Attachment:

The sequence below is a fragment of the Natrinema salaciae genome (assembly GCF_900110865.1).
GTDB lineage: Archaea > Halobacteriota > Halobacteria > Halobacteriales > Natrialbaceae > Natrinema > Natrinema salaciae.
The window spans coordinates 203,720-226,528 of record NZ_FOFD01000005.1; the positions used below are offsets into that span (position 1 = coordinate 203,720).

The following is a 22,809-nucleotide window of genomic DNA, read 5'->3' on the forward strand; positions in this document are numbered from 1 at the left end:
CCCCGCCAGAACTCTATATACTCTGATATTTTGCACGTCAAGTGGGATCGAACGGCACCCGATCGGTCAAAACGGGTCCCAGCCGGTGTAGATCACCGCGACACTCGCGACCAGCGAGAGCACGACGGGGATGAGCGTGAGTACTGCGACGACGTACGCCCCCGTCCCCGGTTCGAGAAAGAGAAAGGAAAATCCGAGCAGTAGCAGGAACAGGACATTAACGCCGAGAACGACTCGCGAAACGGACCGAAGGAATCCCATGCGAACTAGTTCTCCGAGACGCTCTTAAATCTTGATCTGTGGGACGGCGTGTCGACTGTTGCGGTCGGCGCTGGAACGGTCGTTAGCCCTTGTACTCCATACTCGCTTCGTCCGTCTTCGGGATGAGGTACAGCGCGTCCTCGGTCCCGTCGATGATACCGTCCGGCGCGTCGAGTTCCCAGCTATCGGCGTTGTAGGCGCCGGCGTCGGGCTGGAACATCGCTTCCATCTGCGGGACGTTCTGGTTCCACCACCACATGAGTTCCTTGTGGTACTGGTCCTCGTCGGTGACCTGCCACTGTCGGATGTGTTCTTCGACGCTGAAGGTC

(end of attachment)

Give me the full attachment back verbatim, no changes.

The sequence below is a fragment of the Natrinema salaciae genome (assembly GCF_900110865.1).
GTDB lineage: Archaea > Halobacteriota > Halobacteria > Halobacteriales > Natrialbaceae > Natrinema > Natrinema salaciae.
The window spans coordinates 203,720-226,528 of record NZ_FOFD01000005.1; the positions used below are offsets into that span (position 1 = coordinate 203,720).

The following is a 22,809-nucleotide window of genomic DNA, read 5'->3' on the forward strand; positions in this document are numbered from 1 at the left end:
CCCCGCCAGAACTCTATATACTCTGATATTTTGCACGTCAAGTGGGATCGAACGGCACCCGATCGGTCAAAACGGGTCCCAGCCGGTGTAGATCACCGCGACACTCGCGACCAGCGAGAGCACGACGGGGATGAGCGTGAGTACTGCGACGACGTACGCCCCCGTCCCCGGTTCGAGAAAGAGAAAGGAAAATCCGAGCAGTAGCAGGAACAGGACATTAACGCCGAGAACGACTCGCGAAACGGACCGAAGGAATCCCATGCGAACTAGTTCTCCGAGACGCTCTTAAATCTTGATCTGTGGGACGGCGTGTCGACTGTTGCGGTCGGCGCTGGAACGGTCGTTAGCCCTTGTACTCCATACTCGCTTCGTCCGTCTTCGGGATGAGGTACAGCGCGTCCTCGGTCCCGTCGATGATACCGTCCGGCGCGTCGAGTTCCCAGCTATCGGCGTTGTAGGCGCCGGCGTCGGGCTGGAACATCGCTTCCATCTGCGGGACGTTCTGGTTCCACCACCACATGAGTTCCTTGTGGTACTGGTCCTCGTCGGTGACCTGCCACTGTCGGATGTGTTCTTCGACGCTGAAGGTC